Now you can pick up a whole lot more than a cup of java or a paper at the station!
Look for our spinning rack filled with donated books! Feel free to take one for you commute. And when you’re done, feel free to keep it or pass it on to a fellow commuter.
This week’s installment has the following fascinating elements: a royal wedding, a literary canon, more Paris (like we can ever get enough), a trip down a river, volunteer opportunities, and a baseball book that is not even really about baseball.
Let us begin!
Asha says “Sadly, this week does not feature any sketchy tales, instead--I’m reading Half the Sky: Turning Oppression into Opportunity for Women Worldwide by Nicholas Kristof. I’ve always wanted to read this book but could never find the time, but then I read Think by Lisa Bloom and she mentions this book and I realized that I had to read it as soon as possible. Between Think: Straight Talk for Women to Stay Smart in a Dumbed Down World and Half the Sky, I have decided that I need to do more so I started volunteering in Stamford.”
Marianne is working her way through Twenty five Books that Shaped America: How White Whales, Green Lightsand Restless Spirits Forged our National Identity by Thomas C.Foster. “Written by the author of How to Read Literature Like a Professor Foster has chosen twenty five works of literature that he feels significantly impacted the development of the American character. While lists like these are always subjective, this book has really caught my attention. While my intent was to casually peruse and skim through the titles, I keep stopping to read the whole entry. I particularly liked "The Great Gatsby" by F. Scott Fitzgerald. The author finds it ironic that the most devastating portrait of capitalism run wild in Roaring 20s New York was written by a person who himself chased everything related to over the top consumerism.”
P-Tone aka Pat T. is enjoying “The Commoner by John Schwartz. Haruko, a young Japanese girl, meets the Crown Prince of Japan at a tennis match and over time and more tennis matches they find they are attracted to one another. Haruko is from a good family, but none the less a commoner who marries the Crown Princess and must learn the customs and culture of the Imperial Family. She overcomes many hardships throughout her marriage and perseveres to become the Empress of Japan.”
Abby says “There are a times I need to wait a bit once I've finished a book to decide how I felt about it. For me, Once Upon A River by Bonnie Jo Campbell was that kind of book. I've decided I really liked it! Set in the early 1980's this unique mix of The Odyssey and Huckleberry Finn follows the story of young Margot Crane who decides to live on and off of the river outside of Kalamazoo, Michigan. I was a huge fan of Tom Robb Smith's debut novel Child 44, and to a slightly lesser degree The Secret Speech. I was incredibly excited when the publisher sent me an advance copy of his latest, Agent 6. See, I don't just read Scandinavian crime; I am also sucker for a mystery set in the old Soviet Union. In this series, lead character Leo Demidov is an agent of the State. Leo works hard to be a believer in the State yet has strong issues of conscience with the demands of the Stalinist government. His relationship with his wife, Raisa is also somewhat fascinating. I'm not yet far into Agent 6, but look forward to seeing Leo's struggle and continued evolution.”
I am really enjoying a first novel that is coming out the beginning of September. Chad Harbach’s The Art of Fielding is a book that is about baseball the way A River Runs Through It is about fly fishing. What this means is that you do not need to be sportif (and please believe me when I say I am so very far from sportif ) to enjoy this wonderful glimpse into the world of Westish College and most specifically Henry Skrimshander, star short stop, who seems to be destined for the Big Leagues until something goes horribly wrong and his whole life’s purpose is called into question. Even the minor characters are lush and fully formed and I must say I love them all.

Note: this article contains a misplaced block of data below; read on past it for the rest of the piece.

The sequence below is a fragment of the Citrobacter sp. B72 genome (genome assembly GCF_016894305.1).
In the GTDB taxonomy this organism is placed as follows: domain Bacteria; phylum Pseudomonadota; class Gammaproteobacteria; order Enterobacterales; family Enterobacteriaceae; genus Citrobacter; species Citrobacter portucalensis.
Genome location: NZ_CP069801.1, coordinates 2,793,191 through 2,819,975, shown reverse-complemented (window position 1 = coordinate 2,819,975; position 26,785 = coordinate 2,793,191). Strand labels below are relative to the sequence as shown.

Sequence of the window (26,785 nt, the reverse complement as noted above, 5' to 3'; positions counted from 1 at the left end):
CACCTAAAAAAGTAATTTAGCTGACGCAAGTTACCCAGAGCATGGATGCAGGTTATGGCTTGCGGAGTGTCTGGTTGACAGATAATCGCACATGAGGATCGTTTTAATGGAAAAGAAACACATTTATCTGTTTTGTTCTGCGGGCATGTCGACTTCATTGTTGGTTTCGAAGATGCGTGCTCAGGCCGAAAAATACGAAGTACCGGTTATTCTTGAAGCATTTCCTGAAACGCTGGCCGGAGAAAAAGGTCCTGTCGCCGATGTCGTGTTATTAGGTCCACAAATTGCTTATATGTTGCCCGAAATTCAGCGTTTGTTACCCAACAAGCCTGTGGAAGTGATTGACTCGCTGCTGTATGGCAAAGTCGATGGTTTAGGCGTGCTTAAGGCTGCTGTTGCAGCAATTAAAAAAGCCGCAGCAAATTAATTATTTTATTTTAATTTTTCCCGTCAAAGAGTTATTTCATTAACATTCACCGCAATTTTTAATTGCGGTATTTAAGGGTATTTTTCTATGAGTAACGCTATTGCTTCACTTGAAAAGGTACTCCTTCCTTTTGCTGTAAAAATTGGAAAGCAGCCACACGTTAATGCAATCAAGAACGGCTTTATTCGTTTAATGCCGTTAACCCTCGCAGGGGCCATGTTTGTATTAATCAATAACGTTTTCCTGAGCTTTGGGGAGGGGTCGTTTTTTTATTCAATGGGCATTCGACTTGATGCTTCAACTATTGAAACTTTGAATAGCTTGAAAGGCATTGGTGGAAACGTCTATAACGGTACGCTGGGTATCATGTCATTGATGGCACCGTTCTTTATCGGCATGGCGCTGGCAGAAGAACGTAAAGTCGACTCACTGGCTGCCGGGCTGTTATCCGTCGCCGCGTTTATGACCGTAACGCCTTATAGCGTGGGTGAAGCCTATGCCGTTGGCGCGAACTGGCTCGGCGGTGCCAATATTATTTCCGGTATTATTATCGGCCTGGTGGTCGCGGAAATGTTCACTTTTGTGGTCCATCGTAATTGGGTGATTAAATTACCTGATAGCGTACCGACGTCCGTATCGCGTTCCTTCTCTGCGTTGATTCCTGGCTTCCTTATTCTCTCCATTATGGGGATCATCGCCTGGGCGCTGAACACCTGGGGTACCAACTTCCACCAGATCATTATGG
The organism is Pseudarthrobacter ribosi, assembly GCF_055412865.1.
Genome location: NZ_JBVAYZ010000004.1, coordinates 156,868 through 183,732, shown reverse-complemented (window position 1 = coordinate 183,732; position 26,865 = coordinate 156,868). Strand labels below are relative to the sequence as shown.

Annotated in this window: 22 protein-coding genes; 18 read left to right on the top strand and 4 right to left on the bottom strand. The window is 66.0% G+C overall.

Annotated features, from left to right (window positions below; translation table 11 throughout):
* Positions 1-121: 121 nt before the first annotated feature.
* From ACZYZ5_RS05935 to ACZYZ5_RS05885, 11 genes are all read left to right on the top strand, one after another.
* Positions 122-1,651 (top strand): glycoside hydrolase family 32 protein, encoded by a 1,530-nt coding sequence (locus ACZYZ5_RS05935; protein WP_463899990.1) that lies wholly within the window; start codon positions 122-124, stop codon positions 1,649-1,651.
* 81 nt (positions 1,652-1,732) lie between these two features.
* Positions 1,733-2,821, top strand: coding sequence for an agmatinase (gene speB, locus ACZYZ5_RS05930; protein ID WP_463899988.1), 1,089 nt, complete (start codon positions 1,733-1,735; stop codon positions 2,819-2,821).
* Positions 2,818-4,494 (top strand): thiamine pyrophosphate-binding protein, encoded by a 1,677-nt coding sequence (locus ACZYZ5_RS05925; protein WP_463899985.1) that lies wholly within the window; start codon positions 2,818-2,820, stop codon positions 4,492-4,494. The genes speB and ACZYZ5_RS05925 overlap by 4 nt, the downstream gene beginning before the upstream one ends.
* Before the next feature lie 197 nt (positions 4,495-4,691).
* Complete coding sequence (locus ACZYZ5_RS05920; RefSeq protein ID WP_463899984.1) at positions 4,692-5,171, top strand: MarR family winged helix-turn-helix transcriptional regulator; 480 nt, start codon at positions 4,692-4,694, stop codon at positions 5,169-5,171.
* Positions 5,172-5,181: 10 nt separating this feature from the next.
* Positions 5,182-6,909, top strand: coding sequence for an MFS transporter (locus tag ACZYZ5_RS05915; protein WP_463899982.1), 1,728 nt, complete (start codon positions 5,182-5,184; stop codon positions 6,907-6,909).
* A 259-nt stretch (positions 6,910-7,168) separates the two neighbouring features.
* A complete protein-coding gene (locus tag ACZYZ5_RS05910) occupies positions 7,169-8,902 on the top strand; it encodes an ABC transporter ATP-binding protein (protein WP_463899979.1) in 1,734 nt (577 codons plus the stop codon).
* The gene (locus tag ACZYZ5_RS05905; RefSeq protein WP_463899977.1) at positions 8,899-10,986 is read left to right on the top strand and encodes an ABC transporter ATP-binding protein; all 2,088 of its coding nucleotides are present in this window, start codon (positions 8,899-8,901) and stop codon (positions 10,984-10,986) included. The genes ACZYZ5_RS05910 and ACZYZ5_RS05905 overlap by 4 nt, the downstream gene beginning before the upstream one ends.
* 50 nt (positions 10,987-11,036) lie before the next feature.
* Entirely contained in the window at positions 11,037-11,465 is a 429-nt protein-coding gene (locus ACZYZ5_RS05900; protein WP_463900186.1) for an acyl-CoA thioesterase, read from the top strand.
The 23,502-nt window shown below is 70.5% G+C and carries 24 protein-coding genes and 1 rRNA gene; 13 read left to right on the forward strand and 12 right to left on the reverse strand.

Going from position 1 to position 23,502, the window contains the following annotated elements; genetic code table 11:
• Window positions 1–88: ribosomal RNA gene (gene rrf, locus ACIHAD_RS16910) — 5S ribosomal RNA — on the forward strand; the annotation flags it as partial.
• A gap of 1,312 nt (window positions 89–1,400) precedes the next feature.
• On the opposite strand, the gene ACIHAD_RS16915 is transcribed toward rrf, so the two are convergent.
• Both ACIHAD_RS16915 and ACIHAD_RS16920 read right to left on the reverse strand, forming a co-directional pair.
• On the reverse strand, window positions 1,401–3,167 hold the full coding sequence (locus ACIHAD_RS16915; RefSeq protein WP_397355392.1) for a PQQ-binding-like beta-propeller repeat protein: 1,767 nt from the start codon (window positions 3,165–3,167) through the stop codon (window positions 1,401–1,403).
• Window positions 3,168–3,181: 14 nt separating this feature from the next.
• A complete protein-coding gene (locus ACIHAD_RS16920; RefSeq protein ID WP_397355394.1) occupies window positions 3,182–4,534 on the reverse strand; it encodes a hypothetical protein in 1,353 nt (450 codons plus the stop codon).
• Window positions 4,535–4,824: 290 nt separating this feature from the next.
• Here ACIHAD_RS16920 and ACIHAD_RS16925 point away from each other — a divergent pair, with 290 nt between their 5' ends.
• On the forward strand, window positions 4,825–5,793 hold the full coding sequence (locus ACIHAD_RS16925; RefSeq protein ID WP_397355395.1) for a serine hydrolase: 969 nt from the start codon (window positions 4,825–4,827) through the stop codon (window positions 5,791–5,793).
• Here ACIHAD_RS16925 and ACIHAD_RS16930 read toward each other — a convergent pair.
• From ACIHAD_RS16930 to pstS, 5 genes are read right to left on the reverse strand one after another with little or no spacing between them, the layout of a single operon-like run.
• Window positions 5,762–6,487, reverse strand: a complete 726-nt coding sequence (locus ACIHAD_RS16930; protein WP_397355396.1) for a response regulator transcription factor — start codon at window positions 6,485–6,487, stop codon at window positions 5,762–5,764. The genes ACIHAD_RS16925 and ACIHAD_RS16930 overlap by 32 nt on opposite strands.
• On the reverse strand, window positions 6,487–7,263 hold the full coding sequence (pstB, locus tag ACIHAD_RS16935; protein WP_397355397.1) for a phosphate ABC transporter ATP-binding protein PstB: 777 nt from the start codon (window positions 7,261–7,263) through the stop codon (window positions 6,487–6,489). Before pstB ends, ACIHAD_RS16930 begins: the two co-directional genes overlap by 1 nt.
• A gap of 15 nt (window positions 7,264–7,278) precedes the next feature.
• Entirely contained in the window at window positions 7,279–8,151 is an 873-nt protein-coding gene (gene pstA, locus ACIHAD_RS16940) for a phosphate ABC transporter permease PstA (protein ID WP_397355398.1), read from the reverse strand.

Have a happy weekend!
Yes Sam, August can be a bit rough but when you have some wonderful juicy new book goodness it certainly helps.
Here is what we are excited about for August!
In The Family Fang by Kevin Wilson, Annie and Buster have made rather a hash of their adult lives. How bad are things? Well, they are so bad that they must return home to their parents, Caleb and Camille, performance artists who used Annie and Buster all through their childhoods to create their “art”. Now that the family is reunited they want to perform one last piece. Will Annie and Buster relent and participate? This is a wonderful book that asks the question how far can an artist go for his or her art?
Next to Love by Ellen Feldman examines the darker side of The Greater Generation. Babe and her friends Grace and Millie marry their beaus and then send them overseas to fight in World War II. But only two husbands come home. This novel examines what life was like for both the men who fought the war and came home and the women who waited for them. The scars of war are not just the provenance of returning soldiers. This is a huge favorite for those of us who have read it and we cannot wait to share it.
In Among the Wonderful by Stacy Carlson takes us back to the Manhattan of the 1840s. When P.T. Barnum takes over the dusty Natural History museum the lives of Ana, the 8’ giantess and cranky Emile the resident taxidermist are turned upside down. Change is on the horizon for them both and the question is how they will individually deal with it. Carlson shows us a New York filled with oddities and outsiders both real and imagined.
Tom Violet always thought that by the time he reached a certain age things would be delightfully predictable. Nice wife ensconced in a nice home with a nice dog to come home to after a day working at his nice job. Sadly things have just not worked out that way. In Matthew Norman’s Domestic Violets we get a portrait of a man who has decided not to take his soul sucking life in stride with hilarious results. This one is for fans of Richard Russo or Jonathan Tropper.
Enjoy your Dog Days! September is sooner than you think!